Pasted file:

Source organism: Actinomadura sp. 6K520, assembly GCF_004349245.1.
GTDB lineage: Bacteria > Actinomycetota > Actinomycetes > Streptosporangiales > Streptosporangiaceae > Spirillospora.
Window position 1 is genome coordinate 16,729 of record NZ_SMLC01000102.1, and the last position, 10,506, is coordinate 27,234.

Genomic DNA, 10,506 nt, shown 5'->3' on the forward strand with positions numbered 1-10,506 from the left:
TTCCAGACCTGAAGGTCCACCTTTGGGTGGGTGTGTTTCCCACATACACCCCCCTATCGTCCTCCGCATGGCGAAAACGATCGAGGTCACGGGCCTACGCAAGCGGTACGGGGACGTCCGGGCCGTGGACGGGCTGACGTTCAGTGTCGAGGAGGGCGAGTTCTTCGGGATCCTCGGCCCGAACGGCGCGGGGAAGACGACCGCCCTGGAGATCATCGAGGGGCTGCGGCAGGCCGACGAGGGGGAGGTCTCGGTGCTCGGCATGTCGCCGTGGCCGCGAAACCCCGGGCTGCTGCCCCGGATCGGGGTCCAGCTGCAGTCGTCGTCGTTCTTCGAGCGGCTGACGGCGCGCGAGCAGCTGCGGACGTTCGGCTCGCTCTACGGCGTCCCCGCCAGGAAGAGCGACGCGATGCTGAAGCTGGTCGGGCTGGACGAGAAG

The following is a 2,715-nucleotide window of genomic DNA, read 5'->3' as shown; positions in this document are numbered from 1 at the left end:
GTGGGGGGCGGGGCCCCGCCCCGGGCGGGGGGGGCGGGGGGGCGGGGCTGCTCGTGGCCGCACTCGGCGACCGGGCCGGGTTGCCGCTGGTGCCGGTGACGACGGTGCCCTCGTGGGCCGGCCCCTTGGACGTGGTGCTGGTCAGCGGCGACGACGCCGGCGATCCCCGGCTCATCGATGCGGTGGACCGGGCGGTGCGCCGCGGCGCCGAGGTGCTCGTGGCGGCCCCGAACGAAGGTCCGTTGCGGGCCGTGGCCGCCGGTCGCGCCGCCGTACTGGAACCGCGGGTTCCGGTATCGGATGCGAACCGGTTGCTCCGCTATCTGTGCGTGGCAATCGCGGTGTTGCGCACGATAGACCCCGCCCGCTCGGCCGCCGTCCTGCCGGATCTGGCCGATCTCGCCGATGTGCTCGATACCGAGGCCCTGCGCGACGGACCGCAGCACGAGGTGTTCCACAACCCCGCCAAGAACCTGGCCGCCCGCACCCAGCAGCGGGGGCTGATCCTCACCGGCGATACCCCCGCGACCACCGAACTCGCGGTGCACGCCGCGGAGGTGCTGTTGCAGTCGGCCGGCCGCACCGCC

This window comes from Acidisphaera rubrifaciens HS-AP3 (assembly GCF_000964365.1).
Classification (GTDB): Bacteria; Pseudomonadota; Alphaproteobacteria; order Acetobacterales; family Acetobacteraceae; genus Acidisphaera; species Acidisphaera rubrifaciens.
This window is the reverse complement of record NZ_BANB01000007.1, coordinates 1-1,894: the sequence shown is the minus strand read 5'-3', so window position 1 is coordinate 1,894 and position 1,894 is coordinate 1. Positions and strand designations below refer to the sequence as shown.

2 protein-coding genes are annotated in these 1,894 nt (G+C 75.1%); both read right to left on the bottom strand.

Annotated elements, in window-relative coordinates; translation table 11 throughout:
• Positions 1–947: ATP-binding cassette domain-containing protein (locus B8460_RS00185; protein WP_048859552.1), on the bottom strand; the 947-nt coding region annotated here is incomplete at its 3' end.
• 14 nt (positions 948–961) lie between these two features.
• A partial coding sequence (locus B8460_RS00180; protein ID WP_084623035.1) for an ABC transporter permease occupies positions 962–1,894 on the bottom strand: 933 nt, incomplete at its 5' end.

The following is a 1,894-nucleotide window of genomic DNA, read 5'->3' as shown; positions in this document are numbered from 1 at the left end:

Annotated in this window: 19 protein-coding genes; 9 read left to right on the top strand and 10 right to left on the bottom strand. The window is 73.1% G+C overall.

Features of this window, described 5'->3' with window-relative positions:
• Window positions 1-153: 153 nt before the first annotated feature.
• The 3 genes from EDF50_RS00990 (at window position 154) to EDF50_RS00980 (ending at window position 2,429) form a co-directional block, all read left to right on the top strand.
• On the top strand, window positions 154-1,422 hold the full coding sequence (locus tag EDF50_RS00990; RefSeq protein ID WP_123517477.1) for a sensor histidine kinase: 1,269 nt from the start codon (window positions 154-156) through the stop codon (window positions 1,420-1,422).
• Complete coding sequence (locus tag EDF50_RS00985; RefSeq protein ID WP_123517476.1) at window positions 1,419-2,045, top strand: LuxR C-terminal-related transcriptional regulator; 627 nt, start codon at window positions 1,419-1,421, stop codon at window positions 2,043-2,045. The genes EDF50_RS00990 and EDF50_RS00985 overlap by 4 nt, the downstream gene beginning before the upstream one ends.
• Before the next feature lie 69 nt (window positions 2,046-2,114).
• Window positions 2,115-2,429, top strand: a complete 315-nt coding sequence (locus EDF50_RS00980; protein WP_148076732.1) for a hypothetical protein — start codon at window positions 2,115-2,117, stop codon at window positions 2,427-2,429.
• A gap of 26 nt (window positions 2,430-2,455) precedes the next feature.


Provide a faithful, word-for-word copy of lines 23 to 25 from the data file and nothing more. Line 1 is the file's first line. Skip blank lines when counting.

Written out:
• Before the next feature lie 69 nt (window positions 2,046-2,114).
• Window positions 2,115-2,429, top strand: a complete 315-nt coding sequence (locus EDF50_RS00980; protein WP_148076732.1) for a hypothetical protein — start codon at window positions 2,115-2,117, stop codon at window positions 2,427-2,429.
• A gap of 26 nt (window positions 2,430-2,455) precedes the next feature.